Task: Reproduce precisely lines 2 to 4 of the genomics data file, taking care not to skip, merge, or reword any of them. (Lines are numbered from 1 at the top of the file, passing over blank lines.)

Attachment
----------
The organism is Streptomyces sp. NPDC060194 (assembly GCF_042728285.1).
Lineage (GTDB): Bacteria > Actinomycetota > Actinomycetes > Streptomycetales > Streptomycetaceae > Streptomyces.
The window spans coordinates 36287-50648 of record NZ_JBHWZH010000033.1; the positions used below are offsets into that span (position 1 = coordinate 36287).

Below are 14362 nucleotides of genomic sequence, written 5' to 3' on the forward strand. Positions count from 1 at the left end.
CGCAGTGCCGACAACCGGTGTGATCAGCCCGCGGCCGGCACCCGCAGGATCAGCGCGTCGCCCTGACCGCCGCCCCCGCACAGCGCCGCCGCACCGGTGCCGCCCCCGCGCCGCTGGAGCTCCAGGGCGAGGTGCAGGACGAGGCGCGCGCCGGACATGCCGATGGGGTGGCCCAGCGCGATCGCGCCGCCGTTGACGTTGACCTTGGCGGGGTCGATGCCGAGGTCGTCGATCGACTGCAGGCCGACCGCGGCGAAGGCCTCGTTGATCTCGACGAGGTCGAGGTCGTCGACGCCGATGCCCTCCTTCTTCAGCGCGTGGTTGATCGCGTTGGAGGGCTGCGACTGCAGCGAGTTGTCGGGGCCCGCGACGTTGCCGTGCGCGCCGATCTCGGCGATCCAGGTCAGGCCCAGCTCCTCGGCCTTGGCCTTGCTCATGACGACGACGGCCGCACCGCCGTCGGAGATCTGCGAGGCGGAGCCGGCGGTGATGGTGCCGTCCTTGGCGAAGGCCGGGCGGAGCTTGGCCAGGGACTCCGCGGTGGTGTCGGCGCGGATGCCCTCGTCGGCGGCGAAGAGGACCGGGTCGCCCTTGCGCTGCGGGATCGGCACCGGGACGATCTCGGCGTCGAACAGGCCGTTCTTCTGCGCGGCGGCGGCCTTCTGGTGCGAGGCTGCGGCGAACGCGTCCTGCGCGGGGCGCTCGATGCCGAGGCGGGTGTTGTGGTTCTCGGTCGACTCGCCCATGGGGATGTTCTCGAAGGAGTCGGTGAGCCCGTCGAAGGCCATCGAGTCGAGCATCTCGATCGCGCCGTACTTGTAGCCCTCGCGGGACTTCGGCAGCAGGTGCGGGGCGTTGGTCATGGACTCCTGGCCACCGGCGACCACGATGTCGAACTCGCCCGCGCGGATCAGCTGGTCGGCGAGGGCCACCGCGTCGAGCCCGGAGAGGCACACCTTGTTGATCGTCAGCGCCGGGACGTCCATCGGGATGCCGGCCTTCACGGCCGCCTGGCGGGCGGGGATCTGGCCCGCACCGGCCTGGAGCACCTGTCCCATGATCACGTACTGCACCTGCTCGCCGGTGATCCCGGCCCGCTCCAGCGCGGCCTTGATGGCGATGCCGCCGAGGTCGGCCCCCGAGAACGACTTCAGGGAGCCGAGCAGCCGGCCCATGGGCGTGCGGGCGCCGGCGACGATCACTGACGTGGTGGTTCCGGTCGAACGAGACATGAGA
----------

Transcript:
Lineage (GTDB): Bacteria > Actinomycetota > Actinomycetes > Streptomycetales > Streptomycetaceae > Streptomyces.
The window spans coordinates 36287-50648 of record NZ_JBHWZH010000033.1; the positions used below are offsets into that span (position 1 = coordinate 36287).

Below are 14362 nucleotides of genomic sequence, written 5' to 3' on the forward strand. Positions count from 1 at the left end.